Mar 31 2010 by Judith Tonner, Airdrie & Coatbridge
THE fate of Gartsherrie Primary was sealed at two rowdy and ill-tempered council meetings lasting more than seven hours.
Councillors voted 38-20 to close the school after more than four hours of debate at a marathon meeting last Thursday night, ratifying the sub-committee’s 19-12 vote two days earlier.
Their decision – the last of four primary school closures agreed that night – was greeted by a slow handclap from some of the dozens of Coatbridge parents watching proceedings from the public gallery.
Cries of “absolute disgrace”, “this was a done deal”, and “see you in court” were directed towards councillors by the furious families.
Gartsherrie parents were particularly angry to hear Labour representatives Tony Clarke, William Shields and Peter Sullivan, in whose ward the school lies, vote for its closure with the rest of their party.
Coatbridge North and Glenboig independent councillor Martin McWilliams was the only local member who spoke in the debate or voted to save the school, alongside fellow independents George Devine and Gordon Murray, and the whole SNP group.
Heated debate flew back and forth across the council chamber as the respective cases for closing and saving the four affected schools and two nurseries were debated.
SNP councillor Frances McGlinchey, who lives in Glenboig, proposed the ultimately unsuccessful amendment to save Gartsherrie at Thursday’s decisive North Lanarkshire Council assembly.
Wearing one of the school’s campaign T-shirts, the Strathkelvin representative said: “The process lacks integrity as parents have not been listened to.
“The consultation was, in my perception and those of the parents, a sham – 5000 people took the time to do ‘standard’ letters.
“Gartsherrie Primary is part of the community and has wonderful support from parents, carers and grandparents, but this proposal is to break up the school community.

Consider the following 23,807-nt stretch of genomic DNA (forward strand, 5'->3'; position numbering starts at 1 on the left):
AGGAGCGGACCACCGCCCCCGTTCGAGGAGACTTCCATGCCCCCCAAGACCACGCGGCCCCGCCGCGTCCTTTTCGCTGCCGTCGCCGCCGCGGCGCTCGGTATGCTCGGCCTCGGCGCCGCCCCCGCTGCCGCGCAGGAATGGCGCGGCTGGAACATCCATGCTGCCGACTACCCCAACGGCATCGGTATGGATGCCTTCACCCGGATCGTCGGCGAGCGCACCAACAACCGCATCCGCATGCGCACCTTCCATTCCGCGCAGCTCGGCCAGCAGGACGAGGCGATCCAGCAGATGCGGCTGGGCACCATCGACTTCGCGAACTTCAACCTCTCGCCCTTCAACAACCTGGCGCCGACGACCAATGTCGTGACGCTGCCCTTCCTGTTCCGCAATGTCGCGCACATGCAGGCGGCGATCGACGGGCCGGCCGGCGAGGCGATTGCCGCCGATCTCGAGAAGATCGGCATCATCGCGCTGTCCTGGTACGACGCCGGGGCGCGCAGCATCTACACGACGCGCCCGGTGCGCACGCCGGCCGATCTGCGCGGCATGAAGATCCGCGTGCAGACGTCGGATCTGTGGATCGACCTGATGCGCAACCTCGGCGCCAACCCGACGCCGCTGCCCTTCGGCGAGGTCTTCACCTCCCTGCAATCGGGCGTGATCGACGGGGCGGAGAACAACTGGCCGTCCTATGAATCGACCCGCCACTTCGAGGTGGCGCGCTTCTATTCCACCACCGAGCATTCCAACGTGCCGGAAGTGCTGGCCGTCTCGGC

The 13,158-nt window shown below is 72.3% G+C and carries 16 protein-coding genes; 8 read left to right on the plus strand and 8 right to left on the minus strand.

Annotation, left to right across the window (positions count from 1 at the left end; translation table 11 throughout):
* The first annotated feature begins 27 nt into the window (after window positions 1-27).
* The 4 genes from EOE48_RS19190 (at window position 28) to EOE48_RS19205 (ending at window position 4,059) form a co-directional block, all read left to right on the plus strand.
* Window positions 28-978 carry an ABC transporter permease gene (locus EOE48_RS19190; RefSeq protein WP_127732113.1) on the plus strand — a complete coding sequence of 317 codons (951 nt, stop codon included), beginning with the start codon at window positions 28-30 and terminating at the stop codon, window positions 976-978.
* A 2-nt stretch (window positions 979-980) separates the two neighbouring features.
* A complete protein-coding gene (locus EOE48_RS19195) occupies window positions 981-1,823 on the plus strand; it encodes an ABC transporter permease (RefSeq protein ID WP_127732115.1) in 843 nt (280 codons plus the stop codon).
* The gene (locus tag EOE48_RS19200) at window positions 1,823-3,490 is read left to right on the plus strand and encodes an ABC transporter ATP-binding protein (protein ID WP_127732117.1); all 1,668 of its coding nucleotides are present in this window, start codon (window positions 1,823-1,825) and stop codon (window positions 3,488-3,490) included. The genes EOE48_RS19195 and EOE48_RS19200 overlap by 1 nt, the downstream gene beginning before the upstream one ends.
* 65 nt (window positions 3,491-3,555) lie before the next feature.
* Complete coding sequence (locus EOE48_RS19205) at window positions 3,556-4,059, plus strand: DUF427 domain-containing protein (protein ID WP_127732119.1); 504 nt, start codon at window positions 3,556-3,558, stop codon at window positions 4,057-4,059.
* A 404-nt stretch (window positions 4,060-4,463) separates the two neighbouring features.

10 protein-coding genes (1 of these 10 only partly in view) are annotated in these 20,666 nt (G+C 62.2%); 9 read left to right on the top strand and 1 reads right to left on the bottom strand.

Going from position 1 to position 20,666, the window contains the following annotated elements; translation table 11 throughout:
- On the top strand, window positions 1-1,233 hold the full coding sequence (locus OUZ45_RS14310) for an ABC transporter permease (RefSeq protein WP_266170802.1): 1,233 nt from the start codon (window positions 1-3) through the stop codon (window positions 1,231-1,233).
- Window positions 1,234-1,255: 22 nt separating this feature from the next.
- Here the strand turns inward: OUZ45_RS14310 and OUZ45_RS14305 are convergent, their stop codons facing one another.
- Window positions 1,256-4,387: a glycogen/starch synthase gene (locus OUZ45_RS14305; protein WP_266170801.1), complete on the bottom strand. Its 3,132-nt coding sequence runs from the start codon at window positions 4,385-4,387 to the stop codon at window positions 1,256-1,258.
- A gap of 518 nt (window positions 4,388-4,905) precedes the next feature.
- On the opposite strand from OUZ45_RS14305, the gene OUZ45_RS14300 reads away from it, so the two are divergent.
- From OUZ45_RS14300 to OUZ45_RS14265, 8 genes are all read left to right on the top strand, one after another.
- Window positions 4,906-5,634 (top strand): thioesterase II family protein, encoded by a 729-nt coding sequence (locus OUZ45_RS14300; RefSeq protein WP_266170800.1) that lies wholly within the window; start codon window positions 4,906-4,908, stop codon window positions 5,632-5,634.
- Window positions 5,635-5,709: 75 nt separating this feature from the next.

“Those going to Greenhill [which is moving to a new building next year] will be uprooted not once but twice, and that’s abuse.
“Gartsherrie is disabled friendly, a fine sandstone building unlike the PFI MFI buildings we see elsewhere; this report is based on an outdated property condition survey and will result in larger class sizes.
“Endorsing these closures will be shoddy work, and as the T-shirt says, it could be your school next – I shudder if we let this happen.”
Her motion was seconded by Coatbridge South councillor Ian Ferrie, with party colleagues Tom Johnston, Alan O’Brien and John Taggart also speaking in support of the school’s retention.
Councillor McWilliams spoke of his desire to save the school, saying: “I really think it will be a mistake to close Gartsherrie Primary.
“I grew up in the area and the primary school is very much at the heart of the community; as a youth I attended night classes there in first aid and I think schools should be used more for community learning and development.
“The consultation was flawed as it was based on an HMIe report which was several years out of date, and the future housing developments in the area aren’t reflected well in the report.
“I’m concerned that if Gartsherrie closes, it may lie derelict like the former Alexander Hospital, which was later set on fire.
“Overall catchment areas should have been looked before now, but this should at least have waited until the new Greenhill Primary is built; it’s ill-timed.”
Independent Cumbernauld representative Gordon Murray added: “I’m against party politics in local government – from the start it was clear that whatever effort the parents put in, these schools were going to be closed.”
However, learning and leisure convener Jim Logue said there was a “compelling case” for Gartsherrie shutting its doors.
The Airdrie Central councillor said: “We can wear the T-shirts and grandstand to a balcony, but we’re doing what every other council in Scotland is doing and to pretend otherwise is just politically mischievous.
“We can’t sustain 8500 empty school places – we have to address our financial circumstances and extra capacity.
“The facts are very simple that Gartsherrie is 35 per cent under capacity and 67 pupils on the 131 roll are placing requests.
“We’ve been told we’ll be challenged in the courts, and that we don’t own the building when we have evidence that isn’t the case.
“I accept the point about the double move for those going to Greenhill but we’re extremely sensitive to that; appropriate support will be put in place and every child will be looked after.
“This is a difficult decision but I believe there will be positive outcomes – I’d rather see us closing significantly under-occupied schools and invest in the receiving schools, teachers, resources and support staff.”